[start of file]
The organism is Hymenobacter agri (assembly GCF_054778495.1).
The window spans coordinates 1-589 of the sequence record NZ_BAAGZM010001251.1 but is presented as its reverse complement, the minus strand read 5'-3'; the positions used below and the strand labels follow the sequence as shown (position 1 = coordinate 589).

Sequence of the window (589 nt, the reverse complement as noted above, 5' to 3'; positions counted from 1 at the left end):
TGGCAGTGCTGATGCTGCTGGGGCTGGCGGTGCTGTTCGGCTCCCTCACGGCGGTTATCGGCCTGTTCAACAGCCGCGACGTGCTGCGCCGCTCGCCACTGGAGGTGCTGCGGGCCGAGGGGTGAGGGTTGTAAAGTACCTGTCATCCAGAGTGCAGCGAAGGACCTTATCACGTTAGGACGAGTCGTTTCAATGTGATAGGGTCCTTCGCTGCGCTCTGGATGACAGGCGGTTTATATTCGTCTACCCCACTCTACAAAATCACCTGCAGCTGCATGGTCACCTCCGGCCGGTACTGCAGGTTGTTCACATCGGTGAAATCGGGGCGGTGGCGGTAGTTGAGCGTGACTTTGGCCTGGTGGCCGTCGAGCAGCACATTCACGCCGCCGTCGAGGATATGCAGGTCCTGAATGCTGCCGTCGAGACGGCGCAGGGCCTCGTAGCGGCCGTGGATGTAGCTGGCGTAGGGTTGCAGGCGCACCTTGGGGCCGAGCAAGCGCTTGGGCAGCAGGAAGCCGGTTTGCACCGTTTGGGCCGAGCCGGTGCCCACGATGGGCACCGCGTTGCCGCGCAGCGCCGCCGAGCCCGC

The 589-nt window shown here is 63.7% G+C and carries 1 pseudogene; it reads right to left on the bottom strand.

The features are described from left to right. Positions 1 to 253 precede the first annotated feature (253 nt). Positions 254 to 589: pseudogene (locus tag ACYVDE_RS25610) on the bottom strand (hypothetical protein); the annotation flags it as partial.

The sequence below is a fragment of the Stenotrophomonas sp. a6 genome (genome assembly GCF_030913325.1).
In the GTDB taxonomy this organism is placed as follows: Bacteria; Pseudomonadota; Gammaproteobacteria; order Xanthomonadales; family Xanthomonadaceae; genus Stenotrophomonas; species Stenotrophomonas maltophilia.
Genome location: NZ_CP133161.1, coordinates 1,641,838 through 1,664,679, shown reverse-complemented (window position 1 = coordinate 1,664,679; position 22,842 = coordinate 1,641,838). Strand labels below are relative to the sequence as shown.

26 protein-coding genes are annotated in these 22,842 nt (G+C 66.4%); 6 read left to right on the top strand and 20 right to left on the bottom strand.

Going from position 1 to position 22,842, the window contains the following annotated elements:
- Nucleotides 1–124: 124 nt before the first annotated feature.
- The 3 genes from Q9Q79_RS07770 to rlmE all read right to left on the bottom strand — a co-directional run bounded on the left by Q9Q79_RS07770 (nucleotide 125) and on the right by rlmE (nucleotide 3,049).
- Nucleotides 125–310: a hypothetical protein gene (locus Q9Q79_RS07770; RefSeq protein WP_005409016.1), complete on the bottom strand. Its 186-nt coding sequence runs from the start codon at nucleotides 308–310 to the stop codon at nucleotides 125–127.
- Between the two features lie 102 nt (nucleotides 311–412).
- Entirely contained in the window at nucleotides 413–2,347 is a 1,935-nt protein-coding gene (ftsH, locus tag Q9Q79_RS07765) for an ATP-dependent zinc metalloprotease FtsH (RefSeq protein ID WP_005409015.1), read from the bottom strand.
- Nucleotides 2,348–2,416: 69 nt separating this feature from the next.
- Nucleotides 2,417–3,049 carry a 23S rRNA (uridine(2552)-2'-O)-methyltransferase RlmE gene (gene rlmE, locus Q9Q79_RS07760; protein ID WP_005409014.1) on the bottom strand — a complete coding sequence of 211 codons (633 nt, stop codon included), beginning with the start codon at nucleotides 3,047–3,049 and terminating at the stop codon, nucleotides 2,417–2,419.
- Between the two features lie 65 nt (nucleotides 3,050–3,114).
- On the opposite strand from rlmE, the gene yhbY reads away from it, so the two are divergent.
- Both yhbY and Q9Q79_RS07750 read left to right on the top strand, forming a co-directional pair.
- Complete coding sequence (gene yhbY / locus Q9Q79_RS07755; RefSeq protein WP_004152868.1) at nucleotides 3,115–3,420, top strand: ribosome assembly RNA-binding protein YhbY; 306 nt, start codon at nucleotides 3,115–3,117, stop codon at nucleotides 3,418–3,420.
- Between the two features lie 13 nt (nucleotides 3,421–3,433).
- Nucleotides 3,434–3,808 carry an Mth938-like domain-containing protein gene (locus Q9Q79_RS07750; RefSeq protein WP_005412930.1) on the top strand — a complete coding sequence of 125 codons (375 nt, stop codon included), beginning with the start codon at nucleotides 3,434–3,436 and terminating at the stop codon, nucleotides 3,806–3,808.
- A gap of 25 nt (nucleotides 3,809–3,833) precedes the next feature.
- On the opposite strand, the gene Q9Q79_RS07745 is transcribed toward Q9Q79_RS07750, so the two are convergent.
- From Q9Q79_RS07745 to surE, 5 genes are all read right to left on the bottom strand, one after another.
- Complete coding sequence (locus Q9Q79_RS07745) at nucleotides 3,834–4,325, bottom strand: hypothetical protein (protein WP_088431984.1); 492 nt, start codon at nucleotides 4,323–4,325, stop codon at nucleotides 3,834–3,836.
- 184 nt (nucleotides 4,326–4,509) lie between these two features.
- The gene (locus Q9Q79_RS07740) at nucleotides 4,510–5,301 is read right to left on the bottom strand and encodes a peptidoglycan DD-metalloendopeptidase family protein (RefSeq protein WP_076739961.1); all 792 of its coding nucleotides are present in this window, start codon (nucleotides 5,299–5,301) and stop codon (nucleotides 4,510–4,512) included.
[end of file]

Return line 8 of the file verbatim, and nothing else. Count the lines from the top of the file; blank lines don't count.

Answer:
In the GTDB taxonomy this organism is placed as follows: Bacteria; Pseudomonadota; Gammaproteobacteria; order Xanthomonadales; family Xanthomonadaceae; genus Stenotrophomonas; species Stenotrophomonas maltophilia.